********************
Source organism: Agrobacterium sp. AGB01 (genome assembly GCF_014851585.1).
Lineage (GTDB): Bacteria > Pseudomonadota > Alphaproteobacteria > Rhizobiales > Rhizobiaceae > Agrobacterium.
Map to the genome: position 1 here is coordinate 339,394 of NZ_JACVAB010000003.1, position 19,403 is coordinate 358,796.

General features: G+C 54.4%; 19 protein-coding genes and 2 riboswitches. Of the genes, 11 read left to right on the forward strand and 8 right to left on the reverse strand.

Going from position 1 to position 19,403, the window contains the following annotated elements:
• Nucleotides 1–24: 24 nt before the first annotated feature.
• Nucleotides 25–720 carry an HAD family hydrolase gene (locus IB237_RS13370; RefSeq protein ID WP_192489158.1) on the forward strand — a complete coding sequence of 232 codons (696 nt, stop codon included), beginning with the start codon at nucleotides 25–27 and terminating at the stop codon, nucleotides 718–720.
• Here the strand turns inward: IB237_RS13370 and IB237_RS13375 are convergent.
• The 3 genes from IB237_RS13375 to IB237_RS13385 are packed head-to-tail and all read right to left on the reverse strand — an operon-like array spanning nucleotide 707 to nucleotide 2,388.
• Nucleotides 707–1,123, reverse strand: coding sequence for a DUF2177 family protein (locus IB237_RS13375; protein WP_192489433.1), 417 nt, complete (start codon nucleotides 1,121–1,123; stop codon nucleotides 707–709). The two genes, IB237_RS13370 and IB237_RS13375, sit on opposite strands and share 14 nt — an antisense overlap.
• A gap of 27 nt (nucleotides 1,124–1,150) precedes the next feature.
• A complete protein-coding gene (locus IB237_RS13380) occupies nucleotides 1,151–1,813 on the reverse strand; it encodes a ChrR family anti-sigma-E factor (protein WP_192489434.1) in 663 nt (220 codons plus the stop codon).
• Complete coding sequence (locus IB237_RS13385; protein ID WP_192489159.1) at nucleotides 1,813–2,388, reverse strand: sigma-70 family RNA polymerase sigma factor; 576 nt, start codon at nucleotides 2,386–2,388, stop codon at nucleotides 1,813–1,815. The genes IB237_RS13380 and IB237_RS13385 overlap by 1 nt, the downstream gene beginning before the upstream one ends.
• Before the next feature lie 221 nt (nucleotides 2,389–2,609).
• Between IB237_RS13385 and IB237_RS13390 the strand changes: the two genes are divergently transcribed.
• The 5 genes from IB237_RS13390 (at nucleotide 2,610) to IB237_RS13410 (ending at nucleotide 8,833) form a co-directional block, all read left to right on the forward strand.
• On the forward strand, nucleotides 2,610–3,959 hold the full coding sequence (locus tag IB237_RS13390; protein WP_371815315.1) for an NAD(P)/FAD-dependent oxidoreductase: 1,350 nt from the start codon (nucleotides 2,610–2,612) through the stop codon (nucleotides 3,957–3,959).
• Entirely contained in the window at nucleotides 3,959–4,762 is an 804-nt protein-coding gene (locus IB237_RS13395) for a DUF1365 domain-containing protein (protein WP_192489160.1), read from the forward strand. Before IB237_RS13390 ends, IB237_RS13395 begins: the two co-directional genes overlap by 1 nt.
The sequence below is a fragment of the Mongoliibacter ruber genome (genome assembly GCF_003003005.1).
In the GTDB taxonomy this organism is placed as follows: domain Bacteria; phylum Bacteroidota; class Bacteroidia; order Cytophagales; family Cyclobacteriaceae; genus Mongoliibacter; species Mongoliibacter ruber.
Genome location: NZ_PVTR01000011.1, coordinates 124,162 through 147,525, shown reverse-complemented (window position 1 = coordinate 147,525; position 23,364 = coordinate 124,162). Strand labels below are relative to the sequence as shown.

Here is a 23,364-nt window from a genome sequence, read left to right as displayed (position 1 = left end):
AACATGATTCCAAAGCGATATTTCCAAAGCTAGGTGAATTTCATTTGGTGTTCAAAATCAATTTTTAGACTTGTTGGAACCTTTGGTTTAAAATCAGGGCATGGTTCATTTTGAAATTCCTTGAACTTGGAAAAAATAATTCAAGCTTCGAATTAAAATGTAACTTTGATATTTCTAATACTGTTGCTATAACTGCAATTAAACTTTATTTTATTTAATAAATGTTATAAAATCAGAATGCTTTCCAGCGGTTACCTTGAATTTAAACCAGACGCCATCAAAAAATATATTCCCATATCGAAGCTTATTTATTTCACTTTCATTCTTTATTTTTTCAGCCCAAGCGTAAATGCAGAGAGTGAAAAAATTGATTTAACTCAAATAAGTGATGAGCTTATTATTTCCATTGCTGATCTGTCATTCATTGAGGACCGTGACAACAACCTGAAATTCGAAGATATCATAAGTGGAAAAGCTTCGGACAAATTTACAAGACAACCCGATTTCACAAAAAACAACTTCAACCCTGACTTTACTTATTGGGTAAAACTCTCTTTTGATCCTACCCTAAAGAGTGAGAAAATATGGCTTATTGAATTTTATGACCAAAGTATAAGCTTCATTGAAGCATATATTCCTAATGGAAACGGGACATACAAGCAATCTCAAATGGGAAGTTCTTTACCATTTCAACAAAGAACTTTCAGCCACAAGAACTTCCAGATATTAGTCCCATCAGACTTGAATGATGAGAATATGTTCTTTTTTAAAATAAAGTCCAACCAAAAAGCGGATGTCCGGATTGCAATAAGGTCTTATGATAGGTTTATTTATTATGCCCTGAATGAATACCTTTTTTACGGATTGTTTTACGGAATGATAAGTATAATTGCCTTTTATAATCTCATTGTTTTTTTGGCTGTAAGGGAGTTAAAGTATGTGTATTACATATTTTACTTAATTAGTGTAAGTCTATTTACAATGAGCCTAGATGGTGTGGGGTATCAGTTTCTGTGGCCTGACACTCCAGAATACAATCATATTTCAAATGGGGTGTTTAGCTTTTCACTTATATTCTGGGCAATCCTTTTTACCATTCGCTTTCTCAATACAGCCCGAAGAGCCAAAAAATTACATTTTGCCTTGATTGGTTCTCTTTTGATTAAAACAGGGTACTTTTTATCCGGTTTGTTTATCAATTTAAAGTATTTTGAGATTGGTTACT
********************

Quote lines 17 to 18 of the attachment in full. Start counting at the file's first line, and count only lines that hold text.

• On the forward strand, nucleotides 2,610–3,959 hold the full coding sequence (locus tag IB237_RS13390; protein WP_371815315.1) for an NAD(P)/FAD-dependent oxidoreductase: 1,350 nt from the start codon (nucleotides 2,610–2,612) through the stop codon (nucleotides 3,957–3,959).
• Entirely contained in the window at nucleotides 3,959–4,762 is an 804-nt protein-coding gene (locus IB237_RS13395) for a DUF1365 domain-containing protein (protein WP_192489160.1), read from the forward strand. Before IB237_RS13390 ends, IB237_RS13395 begins: the two co-directional genes overlap by 1 nt.